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May 21, 2015, 17:09 
range of Y plus value

#1 
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I am modeling a complicated flow domain with rotating walls, inlet velocity in components. the Reynolds number in my model is in a big range (as low as hundreds to 10^6) with some part of the geometry being a stagnate zone. I started with a relatively fine mesh and the initial run resulted in max y plus number in hundreds. I used the y plus adaption method to modify the mesh for the wall treatment. but I am not sure what would be a good range for this particular case because the flow is not uniform (varies a lot in the domain). anyone have any suggestions for the y plus value? Thank you! 

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May 22, 2015, 09:38 

#2 
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spl
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The Y+ you need depends on the turbulence model you're using and what your trying to get out of the simulation. Is it important to accurately capture the boundary layer? What is it your modelling?


May 22, 2015, 10:27 

#3  
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Thank you for your reply. I am trying to simulate the flow in a rotating rotor. we are more focused on the flow pattern but at the same time, we want to see how much the flow cools the rotor. So we want to get a relatively accurate result/estimate from the simulation. I started with kepsilon to save computing time. Is this model okay? what would you recommend? what would be the corresponding Y plus value for the model? Thank you, 

May 22, 2015, 11:05 

#4 
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spl
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This might be of some help 
http://www.cfdonline.com/Wiki/Best_...omachinery_CFD Ke uses wall functions so a larger Y+ is acceptable. Kw SST is commonly used in turbomachinery, this is low Reynolds turbulence model and requires a Y+~1. The fluent theory guide covers the approaches of different turbulence models in the near wall region so take a look at that too. 

May 22, 2015, 11:28 

#5 
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Filippo Maria Denaro
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if you need an evaluation of the heat flux at walls, you need to refine much the grid near walls... Unfortunately, 23 computational nodes could be necessary within y+ =1 which drive to a very expensive computational cost.
On the other hand, if your geometry has some flow symmetry, you can assume a 2D geometry considering that the flow is statistically twodimensional. That will reduce your computational cost 

May 22, 2015, 11:54 

#6  
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So in my model, the highest Re can go up to 3E6. Should this be considered to be a low Re turbulence model? the Re varies in a very large range so i wasn't sure which model works the best. Would you suggest me to change to Kw model for the Re or keep using Ke for the wall function?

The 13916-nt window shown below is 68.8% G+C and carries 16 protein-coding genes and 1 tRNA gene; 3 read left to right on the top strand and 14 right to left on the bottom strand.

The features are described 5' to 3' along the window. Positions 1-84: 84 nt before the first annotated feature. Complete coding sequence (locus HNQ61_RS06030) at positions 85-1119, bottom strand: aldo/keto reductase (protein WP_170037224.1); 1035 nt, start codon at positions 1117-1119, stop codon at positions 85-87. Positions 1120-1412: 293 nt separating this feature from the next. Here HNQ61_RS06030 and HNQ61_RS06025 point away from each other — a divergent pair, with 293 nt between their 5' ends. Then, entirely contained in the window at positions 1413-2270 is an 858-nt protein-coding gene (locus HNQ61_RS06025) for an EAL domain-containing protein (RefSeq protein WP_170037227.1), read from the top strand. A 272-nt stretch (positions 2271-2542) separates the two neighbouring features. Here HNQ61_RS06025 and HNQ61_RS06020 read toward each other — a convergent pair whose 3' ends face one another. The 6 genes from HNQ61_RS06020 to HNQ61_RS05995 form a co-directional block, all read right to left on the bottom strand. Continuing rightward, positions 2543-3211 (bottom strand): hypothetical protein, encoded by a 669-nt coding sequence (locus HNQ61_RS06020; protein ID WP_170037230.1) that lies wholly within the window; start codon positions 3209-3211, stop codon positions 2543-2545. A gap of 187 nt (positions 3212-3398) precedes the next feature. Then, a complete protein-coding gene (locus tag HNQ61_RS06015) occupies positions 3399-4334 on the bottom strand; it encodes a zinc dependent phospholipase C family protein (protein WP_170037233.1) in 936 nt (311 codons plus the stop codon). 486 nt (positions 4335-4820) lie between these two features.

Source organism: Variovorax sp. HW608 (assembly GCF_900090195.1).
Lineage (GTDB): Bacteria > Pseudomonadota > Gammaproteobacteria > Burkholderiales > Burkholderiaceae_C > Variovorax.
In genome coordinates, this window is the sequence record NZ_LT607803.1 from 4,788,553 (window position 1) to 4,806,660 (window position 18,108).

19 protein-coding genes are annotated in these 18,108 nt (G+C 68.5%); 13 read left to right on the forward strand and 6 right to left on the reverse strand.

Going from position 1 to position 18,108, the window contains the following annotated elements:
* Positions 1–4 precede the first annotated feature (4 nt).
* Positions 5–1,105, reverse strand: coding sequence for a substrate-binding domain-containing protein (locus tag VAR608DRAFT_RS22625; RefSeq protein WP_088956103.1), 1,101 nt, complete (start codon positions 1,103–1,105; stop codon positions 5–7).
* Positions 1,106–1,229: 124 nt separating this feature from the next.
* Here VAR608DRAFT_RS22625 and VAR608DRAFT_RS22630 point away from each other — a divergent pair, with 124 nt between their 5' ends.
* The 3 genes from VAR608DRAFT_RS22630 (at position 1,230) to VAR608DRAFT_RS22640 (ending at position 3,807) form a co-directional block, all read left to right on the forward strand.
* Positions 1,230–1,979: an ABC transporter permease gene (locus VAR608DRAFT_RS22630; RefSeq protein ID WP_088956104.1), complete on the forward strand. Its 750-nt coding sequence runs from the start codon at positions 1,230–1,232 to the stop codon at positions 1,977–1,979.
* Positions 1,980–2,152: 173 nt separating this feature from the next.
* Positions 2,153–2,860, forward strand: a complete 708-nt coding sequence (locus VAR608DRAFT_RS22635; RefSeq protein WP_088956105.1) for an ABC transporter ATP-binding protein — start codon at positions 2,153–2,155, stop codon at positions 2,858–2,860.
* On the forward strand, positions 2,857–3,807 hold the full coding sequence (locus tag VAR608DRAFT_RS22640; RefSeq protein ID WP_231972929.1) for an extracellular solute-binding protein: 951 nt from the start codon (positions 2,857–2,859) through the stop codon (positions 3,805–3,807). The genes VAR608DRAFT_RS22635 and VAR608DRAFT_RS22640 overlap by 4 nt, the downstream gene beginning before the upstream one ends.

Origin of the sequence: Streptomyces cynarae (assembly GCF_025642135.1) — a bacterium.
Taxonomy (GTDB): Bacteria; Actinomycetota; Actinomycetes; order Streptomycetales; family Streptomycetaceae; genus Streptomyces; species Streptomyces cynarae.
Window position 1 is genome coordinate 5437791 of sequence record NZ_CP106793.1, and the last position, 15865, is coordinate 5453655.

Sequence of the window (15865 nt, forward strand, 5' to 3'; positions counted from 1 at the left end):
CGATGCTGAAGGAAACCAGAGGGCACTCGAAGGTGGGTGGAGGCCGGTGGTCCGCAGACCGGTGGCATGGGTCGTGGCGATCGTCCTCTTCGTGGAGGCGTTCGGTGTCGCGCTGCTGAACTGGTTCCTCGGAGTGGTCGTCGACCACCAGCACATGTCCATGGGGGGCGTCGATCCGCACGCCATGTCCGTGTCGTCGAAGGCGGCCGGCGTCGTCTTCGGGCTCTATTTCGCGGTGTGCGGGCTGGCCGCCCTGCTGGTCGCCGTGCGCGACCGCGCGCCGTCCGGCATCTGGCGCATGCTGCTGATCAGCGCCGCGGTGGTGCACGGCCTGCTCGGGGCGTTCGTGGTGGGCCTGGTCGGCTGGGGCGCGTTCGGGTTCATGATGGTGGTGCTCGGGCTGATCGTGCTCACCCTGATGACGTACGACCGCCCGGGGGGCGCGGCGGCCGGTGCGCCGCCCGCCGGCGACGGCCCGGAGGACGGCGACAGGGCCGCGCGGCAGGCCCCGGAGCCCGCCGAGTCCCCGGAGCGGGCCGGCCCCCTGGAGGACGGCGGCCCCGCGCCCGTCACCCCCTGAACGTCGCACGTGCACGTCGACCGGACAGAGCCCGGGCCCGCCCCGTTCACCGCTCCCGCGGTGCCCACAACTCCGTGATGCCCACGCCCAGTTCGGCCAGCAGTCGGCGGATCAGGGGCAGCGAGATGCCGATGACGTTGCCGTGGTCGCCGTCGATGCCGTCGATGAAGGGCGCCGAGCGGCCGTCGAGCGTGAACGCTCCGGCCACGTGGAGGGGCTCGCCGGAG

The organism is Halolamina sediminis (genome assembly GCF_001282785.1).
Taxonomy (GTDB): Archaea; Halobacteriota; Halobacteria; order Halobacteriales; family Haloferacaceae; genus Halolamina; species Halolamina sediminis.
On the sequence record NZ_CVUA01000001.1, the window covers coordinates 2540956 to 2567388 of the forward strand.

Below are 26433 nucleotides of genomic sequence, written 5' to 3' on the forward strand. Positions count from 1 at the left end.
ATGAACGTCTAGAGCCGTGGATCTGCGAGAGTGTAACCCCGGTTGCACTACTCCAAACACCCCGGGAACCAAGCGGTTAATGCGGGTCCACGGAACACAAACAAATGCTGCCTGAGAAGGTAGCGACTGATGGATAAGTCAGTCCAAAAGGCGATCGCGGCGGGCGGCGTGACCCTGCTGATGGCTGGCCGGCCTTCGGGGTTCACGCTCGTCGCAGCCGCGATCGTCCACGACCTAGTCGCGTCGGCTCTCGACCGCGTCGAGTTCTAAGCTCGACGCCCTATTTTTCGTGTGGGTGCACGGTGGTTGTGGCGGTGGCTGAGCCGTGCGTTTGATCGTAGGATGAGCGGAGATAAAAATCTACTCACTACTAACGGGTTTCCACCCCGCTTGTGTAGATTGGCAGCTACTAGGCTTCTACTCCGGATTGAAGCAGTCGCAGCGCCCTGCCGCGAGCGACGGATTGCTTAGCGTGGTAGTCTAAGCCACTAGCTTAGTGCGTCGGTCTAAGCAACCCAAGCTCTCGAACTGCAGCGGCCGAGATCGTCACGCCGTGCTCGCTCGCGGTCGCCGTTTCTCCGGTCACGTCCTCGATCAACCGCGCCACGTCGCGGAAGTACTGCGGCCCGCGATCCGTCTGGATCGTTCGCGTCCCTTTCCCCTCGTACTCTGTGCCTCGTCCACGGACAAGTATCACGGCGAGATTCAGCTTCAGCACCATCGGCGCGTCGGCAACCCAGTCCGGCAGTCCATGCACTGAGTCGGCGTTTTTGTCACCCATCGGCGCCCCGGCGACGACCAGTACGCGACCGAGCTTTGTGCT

May 22, 2015, 11:57 

#7  
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Thank you for your reply. 2d is not a option for my project so I will have to keep it a 3d model. I am also thinking about adding inflation layer to the walls for better mesh. is it gonna to solve the 23 computational node requirement? what would you recommend on finer mesh within y+=1? Thank you~ 

May 22, 2015, 12:07 

#8  
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May 22, 2015, 12:16 

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I am a little confused about why I am aiming for y+=1. (I should also mention in my model the Re can go up to 3E6.) Is this a estimate for proper mesh on the walls? is it for a surface mesh or inflation layer? why 1? and also, how do i estimate it? thank you~ 

May 22, 2015, 12:31 

#10  
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Filippo Maria Denaro
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in the standard theory of turbulent boundary layer, you have the viscous sublayer at y+=O(1). Therefore, your grid should be fine enough to describe the behaviour of the sublayer if you want an accurate estimation of the stress (and heat) flux at wall. 

May 22, 2015, 13:09 

#11 
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spl
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A low Reynolds turbulence model is one that fully solves the boundary layer through the viscous sub layer to give a laminar boundary condition. It therefore doesn't need a wall function. Its not necessarily for low Reynolds number flows. And as FMDenaro says for thermal losses through the walls a small y+ is essential.


May 22, 2015, 13:38 

#12  
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I calculated the wall spacing aiming for y+=1 and it result in 0.0000035 m. how should i use this for meshing? Can you be more specific on how to add enough computational nodes on the wall? should i do a surface mesh or inflation layer or sth else? Thank you 

May 22, 2015, 16:09 

#13 
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This should be the height of your first cell if your aiming for a y+=1. And you'll need to do a mesh study to ensure you have enough nodes whatever method you use.
Last edited by spl; May 22, 2015 at 17:52. 

May 22, 2015, 16:13 

#14 
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Filippo Maria Denaro
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usually, some law as cosine or hyperbolic tangent is used for the grid stretching at wall. The first computational node should be lower that y+=1 in such a way to have 23 nodes before the end of the viscous sublayer


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